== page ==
PART 1 - Page 2


I mentioned earlier the prevalent secular conception of one’s “ownership” of himself. One hears this argument in various contexts, especially with regard to the question of abortion: it’s a woman’s right, it’s her own body, she can do what she wants, etc. Years back, I was asked to testify before a subcommittee of the Knesset which dealt with abortions. Among other things, I mentioned that, leaving aside the significant question of whether it is the woman’s body only or whether the fetus has some rights as well, there is a more fundamental problem. Even if we were to accept that indeed it is the woman’s own body, we totally reject the conception that she then can do with it as she pleases. This is a completely anti-halakhic perception. It rests on a secular assumption that, as it were, “My Nile is my own; I made it for myself” (Yechezkel 29:3), as if we are the source of our own existence and therefore the masters of our own being. This is assuredly not the case. In absolute terms, a person does not own himself.

In fact, there are prohibitions that apply to how a person relates to himself. Just as one is forbidden to injure or curse others, so is he forbidden to injure himself or to curse himself.Similarly, the mitzva of “Ve-nishmartem me’od le-nafshoteikhem, Take utmost care of yourselves” (Devarim 4:15) specifically prohibits a person from taking unnecessary risks, even though he will not affect anybody else. The very notion that a person should be free to do what he wants with relation to himself is at absolute odds with our conception. We believe that you are never an independent entity, nor do you “own” yourself; you are always a shomer appointed by God. That applies to your “property,” to your own self, and certainly to your relationship to what surrounds you.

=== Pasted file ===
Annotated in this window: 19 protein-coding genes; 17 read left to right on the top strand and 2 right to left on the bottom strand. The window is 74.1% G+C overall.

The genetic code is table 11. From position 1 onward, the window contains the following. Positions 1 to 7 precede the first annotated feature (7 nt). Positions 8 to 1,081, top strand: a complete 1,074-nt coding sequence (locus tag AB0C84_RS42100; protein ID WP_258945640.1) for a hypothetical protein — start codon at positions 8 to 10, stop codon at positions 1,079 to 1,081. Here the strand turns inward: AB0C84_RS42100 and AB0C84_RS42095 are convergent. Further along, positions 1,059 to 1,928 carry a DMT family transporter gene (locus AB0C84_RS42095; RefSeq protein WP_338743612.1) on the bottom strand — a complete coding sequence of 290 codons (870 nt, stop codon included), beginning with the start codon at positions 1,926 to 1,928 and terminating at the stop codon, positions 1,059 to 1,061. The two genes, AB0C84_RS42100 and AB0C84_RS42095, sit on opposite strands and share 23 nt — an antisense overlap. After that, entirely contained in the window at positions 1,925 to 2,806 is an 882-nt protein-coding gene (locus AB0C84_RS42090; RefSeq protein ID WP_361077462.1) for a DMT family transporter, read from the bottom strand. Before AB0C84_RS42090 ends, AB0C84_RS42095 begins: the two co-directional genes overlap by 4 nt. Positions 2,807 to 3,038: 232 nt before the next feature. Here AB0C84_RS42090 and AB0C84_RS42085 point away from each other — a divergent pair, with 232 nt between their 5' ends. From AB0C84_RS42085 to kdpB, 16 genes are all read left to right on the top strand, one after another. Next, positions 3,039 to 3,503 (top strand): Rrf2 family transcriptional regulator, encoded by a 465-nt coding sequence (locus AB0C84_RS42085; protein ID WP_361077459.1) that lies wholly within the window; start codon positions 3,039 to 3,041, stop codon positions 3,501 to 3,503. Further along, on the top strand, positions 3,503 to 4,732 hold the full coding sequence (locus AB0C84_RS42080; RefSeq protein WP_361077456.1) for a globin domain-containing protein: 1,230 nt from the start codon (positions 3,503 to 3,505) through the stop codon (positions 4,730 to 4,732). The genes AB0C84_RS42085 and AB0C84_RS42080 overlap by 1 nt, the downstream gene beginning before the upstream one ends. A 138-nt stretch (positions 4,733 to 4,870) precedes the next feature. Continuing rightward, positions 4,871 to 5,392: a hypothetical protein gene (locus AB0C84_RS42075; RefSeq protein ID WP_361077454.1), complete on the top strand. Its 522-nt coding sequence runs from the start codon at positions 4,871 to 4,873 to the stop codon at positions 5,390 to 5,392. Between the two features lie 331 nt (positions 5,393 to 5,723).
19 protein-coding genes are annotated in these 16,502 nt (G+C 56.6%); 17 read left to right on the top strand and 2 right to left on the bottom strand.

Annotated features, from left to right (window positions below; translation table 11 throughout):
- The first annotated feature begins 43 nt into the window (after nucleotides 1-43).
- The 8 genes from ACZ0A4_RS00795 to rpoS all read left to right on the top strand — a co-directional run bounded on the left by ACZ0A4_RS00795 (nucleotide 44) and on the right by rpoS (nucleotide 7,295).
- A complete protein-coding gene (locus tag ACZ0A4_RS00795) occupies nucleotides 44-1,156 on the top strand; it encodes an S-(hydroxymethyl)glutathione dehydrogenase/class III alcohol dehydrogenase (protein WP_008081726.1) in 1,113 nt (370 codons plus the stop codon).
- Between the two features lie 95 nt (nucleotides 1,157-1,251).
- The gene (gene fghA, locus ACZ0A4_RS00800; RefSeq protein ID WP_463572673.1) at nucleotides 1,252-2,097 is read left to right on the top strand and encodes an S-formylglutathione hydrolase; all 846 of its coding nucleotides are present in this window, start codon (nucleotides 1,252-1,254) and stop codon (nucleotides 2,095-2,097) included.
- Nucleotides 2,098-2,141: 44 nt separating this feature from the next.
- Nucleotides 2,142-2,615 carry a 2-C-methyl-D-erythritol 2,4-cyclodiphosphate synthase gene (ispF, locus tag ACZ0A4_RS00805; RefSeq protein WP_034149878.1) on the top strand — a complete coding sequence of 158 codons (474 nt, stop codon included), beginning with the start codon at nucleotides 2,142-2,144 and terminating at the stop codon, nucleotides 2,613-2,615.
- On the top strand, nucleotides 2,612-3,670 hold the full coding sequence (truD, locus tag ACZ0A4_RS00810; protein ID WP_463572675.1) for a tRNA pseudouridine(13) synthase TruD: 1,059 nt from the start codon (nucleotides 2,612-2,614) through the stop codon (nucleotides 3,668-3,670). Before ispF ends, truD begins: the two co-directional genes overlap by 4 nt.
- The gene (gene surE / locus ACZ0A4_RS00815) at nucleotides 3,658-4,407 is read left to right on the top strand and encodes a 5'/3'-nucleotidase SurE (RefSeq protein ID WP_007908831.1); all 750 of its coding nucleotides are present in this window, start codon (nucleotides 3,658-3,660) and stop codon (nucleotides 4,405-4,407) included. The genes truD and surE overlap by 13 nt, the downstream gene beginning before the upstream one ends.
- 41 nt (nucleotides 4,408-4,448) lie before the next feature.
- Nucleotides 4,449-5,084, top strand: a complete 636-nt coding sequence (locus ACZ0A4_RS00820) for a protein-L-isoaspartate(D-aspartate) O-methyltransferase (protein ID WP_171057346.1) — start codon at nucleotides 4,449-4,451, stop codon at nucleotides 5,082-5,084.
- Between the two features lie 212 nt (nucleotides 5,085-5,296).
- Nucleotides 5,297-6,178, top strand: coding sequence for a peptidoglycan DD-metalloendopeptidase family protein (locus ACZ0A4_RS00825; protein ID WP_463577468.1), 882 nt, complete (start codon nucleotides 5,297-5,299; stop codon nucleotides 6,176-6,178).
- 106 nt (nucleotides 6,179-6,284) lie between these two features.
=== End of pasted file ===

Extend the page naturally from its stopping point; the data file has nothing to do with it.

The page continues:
Let us now further refine our understanding of the duty of “leshomrah.” It has not only a negative aspect, namely, that a person does not have the right to dispose of objects arbitrarily or even to deal with himself as he wishes. It has also a positive aspect: there is an obligation to be a shomer, and not merely in order to avoid damage. Although this is essentially a passive activity, there nevertheless is an active aspect to it as well. The Rambam says:

The guarding of the Temple is a positive commandment. This applies even though there is no fear of enemies or bandits, for its guarding is in order to honor it. A palace with guards is not comparable to a palace without guards. (Hilkhot Beit Habechira 8:1)

Even though there is no fear of invasion, nevertheless the Mikdash (Temple) must have shomerim. Why? They serve as an honor guard. Le-havdil, the Swiss Guards do not protect the Vatican from enemies, nor do guards stand outside Buckingham Palace out of fear that someone is going to enter. Rather, guards are stationed out of a sense of kavod (honor) for the palterin shel melekh (palace of the king); there is a sense of elevation, of nobility, of something unique that requires guarding.

Now, this sense of palterin shel melekh which requires guarding is presumably part of the mandate Adam initially received. When he was placed in the Garden “le-ovdah u-leshomrah,” against whom was it being guarded? The animals were part of the Garden, and there was nobody else around, no one to invade. Rather, you guard something which you value and appreciate; you hover over it constantly. While, of course, the Mikdash is palterin shel Melekh in a very special sense, the world as a whole is also palterin shel Melekh: “The heaven is My throne and the earth is My footstool” (Yeshayahu 66:1). In this sense, we must all cultivate a concern for and a sensitivity to the natural order as a whole, to that Garden of Eden into which we have been placed. This is part of kevod Shamayim, yirat Shamayim and malkhut Shamayim (the honor, fear and sovereignty of Heaven). In fact, our responsibility with respect to the orders of creation—natural, human, social and personal— is now heightened, since, subsequent to Adam’s sin, there are indeed real dangers which threaten them.

There is a term which Chazal (the Sages) always apply in relation to shomerim: achrayut, responsibility. In our capacity as shomerim, we must live with a sense of responsibility, obligation and demands. What is demanded is not simply a kind of passive awareness, but rather the application of consciousness. What does a shomer have to do? He must be alert. His human self must be asserted, that part of him which can watch, which is intelligent, which guards. One guards with intelligence. When he combines his intelligence, sensitivity and awareness of the importance of what he is guarding with a sense of duty and readiness—that is what being a shomer is all about.



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